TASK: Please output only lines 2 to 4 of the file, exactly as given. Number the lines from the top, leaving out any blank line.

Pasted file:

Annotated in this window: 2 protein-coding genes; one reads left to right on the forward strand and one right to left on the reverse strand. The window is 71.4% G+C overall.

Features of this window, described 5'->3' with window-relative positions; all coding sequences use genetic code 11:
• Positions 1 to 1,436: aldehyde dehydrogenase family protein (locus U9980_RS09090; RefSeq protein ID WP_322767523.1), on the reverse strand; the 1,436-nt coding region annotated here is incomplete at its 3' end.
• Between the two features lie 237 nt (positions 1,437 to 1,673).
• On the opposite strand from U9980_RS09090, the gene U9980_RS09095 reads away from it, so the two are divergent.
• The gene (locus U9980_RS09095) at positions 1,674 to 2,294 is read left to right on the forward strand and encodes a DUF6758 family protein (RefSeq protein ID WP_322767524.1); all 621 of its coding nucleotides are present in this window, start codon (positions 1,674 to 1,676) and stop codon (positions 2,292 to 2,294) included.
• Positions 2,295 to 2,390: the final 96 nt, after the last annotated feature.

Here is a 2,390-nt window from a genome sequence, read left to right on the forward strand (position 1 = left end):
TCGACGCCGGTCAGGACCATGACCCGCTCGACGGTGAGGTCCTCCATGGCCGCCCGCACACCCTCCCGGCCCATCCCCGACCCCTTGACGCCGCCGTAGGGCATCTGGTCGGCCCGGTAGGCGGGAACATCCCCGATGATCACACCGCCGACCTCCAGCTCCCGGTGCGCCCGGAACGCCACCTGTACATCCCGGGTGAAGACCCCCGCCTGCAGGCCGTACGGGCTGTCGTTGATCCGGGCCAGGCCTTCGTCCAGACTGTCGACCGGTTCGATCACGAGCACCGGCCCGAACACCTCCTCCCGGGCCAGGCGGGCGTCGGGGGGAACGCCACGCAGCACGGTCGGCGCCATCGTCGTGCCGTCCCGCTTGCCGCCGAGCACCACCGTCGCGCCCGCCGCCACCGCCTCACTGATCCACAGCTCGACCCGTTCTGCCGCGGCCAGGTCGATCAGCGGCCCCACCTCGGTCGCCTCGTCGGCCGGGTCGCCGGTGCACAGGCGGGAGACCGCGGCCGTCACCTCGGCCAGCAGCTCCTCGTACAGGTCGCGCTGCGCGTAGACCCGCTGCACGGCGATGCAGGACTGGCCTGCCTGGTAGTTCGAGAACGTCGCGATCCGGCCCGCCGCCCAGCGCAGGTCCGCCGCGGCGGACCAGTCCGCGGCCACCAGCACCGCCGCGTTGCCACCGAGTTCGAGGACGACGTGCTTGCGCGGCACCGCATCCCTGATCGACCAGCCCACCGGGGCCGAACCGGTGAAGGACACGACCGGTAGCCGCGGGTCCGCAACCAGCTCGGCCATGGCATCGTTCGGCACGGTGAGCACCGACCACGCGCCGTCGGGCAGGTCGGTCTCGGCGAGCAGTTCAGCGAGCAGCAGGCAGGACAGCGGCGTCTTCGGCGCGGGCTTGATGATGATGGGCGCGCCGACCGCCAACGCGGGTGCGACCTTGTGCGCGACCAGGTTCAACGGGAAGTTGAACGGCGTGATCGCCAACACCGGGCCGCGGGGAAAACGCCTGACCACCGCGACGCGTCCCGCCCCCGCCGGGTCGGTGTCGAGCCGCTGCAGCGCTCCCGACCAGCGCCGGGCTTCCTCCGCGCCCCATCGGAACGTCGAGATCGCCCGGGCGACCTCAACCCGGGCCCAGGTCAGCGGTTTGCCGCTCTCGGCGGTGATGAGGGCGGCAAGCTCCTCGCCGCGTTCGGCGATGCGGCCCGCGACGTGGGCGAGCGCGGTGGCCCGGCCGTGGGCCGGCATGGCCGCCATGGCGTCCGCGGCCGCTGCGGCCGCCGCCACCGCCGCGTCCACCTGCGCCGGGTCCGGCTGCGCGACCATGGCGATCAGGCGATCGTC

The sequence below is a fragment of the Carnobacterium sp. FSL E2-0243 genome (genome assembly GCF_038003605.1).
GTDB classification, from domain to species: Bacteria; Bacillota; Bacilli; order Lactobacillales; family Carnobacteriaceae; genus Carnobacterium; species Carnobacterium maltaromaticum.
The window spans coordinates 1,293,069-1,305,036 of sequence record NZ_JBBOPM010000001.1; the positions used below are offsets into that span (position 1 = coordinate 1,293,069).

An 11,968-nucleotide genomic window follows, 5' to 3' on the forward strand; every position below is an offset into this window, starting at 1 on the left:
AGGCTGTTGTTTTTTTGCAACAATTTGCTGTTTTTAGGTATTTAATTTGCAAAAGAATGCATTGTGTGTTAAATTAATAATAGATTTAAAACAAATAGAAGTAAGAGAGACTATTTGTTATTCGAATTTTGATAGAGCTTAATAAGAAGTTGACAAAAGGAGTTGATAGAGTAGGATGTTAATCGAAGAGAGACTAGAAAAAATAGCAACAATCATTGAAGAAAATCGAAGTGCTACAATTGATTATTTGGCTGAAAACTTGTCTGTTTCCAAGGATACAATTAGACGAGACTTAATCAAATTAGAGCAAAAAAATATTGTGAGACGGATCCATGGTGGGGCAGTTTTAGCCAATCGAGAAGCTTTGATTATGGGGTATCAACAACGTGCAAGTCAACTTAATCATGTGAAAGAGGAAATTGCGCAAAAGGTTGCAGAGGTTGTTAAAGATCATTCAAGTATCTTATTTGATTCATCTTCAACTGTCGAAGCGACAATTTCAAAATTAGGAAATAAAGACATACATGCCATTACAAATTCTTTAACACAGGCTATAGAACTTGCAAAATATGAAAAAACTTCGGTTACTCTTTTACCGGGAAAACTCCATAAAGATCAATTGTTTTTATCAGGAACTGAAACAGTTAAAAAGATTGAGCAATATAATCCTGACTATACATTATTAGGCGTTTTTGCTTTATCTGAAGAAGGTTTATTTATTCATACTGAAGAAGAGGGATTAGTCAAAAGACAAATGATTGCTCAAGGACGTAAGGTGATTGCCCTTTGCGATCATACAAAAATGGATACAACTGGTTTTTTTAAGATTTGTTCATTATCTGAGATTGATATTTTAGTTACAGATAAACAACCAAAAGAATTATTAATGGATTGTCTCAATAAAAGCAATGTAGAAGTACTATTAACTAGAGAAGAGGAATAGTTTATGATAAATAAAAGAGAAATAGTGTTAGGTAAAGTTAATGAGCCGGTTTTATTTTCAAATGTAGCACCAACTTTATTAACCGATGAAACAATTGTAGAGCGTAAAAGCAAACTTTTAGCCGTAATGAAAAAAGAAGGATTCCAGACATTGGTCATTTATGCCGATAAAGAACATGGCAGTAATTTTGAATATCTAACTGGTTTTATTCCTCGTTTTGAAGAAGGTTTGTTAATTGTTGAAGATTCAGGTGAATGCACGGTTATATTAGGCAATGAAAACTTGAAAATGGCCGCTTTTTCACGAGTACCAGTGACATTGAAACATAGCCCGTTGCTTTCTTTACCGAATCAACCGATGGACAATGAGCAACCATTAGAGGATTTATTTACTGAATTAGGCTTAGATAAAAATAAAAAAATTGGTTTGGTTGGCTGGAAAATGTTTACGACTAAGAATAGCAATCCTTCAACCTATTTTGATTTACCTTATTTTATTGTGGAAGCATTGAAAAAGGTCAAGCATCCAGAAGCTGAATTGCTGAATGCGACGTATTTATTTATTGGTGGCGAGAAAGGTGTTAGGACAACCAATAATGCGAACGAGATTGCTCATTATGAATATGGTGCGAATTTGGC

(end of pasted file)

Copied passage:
Features of this window, described 5'->3' with window-relative positions; all coding sequences use genetic code 11:
• Positions 1 to 1,436: aldehyde dehydrogenase family protein (locus U9980_RS09090; RefSeq protein ID WP_322767523.1), on the reverse strand; the 1,436-nt coding region annotated here is incomplete at its 3' end.
• Between the two features lie 237 nt (positions 1,437 to 1,673).